The 5 C’s of Leadership Accountability

For leaders, there is a thirst for increasing accountability. Holding people accountable is one of the most important things a successful leader does, but it is also one of the hardest. A lack of accountability can spread through an organization, limiting productivity and killing morale. And personal accountability doesn’t always translate to accountability in a team. As a leader, it’s your job to provide them with a definition of what it is you’re holding them accountable for doing and increase your communication to increase accountability.  To do this, use the Five Cs (from Rhythm Systems):

1. Common Purpose: Set the stage for any team initiative by talking about ‘why.’ Connect what you need the team to do with why you need them to spend valuable time doing it. What’s the point? Why does it matter? Many leaders are good at telling people what to do. But the ‘why’ gets ignored. The sign of a high performing team is the ability to rally around a common purpose.

2. Clear Expectations: What is it that you ultimately need the team to do? You need to tell the team over and over again, so that all of the team members are clear on what is expected of them. It often takes several repetitions before the entire team can communicate them effectively.
Clarify: Are you looking for one specific viable solution to a company-wide problem, or are you asking the team to agree on three potential solutions? Do you expect them to define a roadmap for the one (or three) solutions, or not? Do you need them to present a list of pros and cons with their solution(s)? How do you want to be kept informed along the way? Be as specific as possible about what you need from the team.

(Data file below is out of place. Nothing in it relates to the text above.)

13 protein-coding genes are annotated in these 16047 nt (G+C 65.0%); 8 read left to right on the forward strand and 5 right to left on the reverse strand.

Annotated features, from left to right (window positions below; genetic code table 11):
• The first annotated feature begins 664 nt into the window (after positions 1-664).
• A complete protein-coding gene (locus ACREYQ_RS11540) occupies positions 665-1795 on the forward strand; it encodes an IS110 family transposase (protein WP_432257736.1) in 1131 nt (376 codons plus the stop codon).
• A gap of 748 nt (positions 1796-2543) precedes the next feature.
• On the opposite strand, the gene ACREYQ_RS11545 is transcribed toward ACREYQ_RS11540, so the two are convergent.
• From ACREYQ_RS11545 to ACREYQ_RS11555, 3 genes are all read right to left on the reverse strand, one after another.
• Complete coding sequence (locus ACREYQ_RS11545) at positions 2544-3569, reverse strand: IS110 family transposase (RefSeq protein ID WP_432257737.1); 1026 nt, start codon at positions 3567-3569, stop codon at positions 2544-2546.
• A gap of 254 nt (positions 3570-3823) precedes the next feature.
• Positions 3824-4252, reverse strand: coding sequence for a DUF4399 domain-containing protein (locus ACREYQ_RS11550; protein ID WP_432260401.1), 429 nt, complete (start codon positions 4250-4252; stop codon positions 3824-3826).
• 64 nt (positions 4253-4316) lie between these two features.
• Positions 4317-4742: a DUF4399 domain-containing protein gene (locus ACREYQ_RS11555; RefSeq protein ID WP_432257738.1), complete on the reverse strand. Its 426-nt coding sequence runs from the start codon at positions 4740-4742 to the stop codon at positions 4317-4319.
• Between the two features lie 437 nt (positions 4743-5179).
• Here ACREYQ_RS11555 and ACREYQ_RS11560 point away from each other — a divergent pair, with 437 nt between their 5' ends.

Accountable Leadership: Who’s ultimately accountable for making sure that what the team needs to do gets done? You, the leader, shouldn’t think you have all the power to check how things are going. Instead, who on the team can take the leadership role to make sure the transition gets moving, and keeps moving?
– In your mind, what does success look like when you achieve a goal? Setting up a metric for what success looks like clarifies the degree to which people are supposed to do something. Define (clearly) what success looks like. (Side note: Try to avoid having a due date as a success metric. Any of us can produce a ton of mediocre work by a deadline.)

3. Communicate & Align: It is a leader’s job to keep a team focused and aligned. Over and over, communicate with them, ask questions, remind them why what they’re doing is important, etc. Your job as a leader is to keep them all rowing in the same direction, especially when rolling out annual plans and your quarterly plans. Communication and alignment are what provides life to any team because it’s what fosters longer-term sustainability.

4. Collaborate and Coach: Monitor progress and coach your people. Don’t tell them what to do. Coach. Listen (80%) and talk (20%) to increase your team performance. Nurture them to converse with each other. Be a resource – what roadblocks need to be removed, and how can you help remove them? If what you’ve tasked your people to do is important, then it deserves your support. Collaboration is at the heart of a great weekly team meeting which is where the accountability rubber meets the road. Did everyone do what they said they were going to do?

5. Consequences: Most people see consequences and immediately think of a negative connotation. Consequences can also be positive. Make results and consequences visible. Talk to your team strategically vs tactically, through questions vs. statements. And for some reason, leaders are the first to let people know when something’s gone wrong. But when things go well, success is glossed over. This creates a remedial culture. People are only noticed and given attention at weekly team meetings when things don’t go as expected. Give equal or more weight to what’s gone right. Celebrate!